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  2. int32_t

    int32_t Tesla Spotter

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    Yeah, the literal co-pilot concept is definitely an appealing one. I like the concept, especially as HW 2.0 will be able to watch all around the car all the time (humans are much more limited). It would be nice to have a copilot mode as we wait for full autonomous so the car can help out even if it doesn't understand everything yet.

    The big question: will autonomous cars care about potholes? Dodging potholes is important (sometimes a safety issue depending where you live). Also, on some highways, it's much quieter to drive just to the side of the tracks everyone else drives in. There certainly are a lot of things that drivers care about that are rarely mentioned by autonomous car developers, and will probably require a lot of effort to solve.
     
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  3. WannabeOwner

    WannabeOwner Active Member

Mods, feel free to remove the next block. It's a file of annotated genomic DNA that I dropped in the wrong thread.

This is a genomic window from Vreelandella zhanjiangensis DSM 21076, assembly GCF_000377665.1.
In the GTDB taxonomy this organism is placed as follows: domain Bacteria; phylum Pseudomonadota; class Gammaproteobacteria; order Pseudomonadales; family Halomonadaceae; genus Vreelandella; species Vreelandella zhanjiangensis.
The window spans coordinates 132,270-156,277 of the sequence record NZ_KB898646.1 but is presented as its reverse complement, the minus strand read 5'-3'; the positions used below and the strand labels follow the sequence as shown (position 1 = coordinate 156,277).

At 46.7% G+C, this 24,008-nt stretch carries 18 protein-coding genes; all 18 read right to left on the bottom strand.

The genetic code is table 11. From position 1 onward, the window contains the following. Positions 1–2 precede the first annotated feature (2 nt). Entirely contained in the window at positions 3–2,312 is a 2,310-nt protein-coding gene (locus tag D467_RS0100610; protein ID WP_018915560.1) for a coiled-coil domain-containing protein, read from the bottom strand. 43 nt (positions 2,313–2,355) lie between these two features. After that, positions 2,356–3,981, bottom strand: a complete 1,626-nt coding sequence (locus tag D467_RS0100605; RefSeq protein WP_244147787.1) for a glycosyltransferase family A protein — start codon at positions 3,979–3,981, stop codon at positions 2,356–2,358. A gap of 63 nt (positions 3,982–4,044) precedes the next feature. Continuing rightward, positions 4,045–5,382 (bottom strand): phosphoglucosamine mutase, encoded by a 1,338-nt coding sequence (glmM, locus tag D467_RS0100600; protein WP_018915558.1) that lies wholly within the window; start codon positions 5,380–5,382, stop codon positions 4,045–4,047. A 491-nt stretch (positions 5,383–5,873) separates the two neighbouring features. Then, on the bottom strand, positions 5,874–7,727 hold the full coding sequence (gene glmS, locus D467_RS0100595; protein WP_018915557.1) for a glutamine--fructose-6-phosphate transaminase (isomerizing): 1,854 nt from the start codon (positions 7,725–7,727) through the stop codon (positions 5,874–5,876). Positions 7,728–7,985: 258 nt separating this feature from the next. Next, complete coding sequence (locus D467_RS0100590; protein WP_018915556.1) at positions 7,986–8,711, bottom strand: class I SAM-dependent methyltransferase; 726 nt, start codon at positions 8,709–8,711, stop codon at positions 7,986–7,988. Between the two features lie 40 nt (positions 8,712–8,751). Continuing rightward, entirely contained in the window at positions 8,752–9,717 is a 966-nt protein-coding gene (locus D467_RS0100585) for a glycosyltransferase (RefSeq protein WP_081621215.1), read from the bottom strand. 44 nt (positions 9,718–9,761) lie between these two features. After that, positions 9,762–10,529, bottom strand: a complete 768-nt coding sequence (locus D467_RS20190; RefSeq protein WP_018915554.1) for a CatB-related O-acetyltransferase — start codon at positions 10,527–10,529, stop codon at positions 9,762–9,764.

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    Could reduce carriageway repair bills for highways authority too, if all vehicles would drive in slightly different positions in the lane? Alternatively, if all AutoPilots choose "centre of lane" that will increase carriageway wear cost ...

    Well, presumably not the overall amount of wear, just the length of time until the carriageway needs resurfacing. Here we get tram-line grooves in the "slow lane" from heavy vehicles; IMHO they occur far too soon because the highways authority have not spent enough money building a long life surface in the first place, and their economic model is based on short term, and not taking into account the cost of delays for traffic when the road is resurfaces.
     
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  4. ReddyLeaf

    ReddyLeaf Member

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    Absolutely, this these are two of the reasons that I haven't engaged AP (the third reason is cost).
     
  5. int32_t

    int32_t Tesla Spotter

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    In the case of Autopilot as it stands now, I've driven with it on the well-used highway between Calgary and Edmonton here and was able to gently nudge the steering wheel to get the car to move over in the lane and get off the noisy patches without disengaging Autopilot.

    I am very keen on Autopilot's co-piloting capacity right now. It takes over the monotonous stretches of highway for you, leaving you to be completely alert and refreshed for demanding city traffic. The transition where Autopilot becomes more capable, but can't quite let go of you just yet, will be difficult for the reasons described in the study.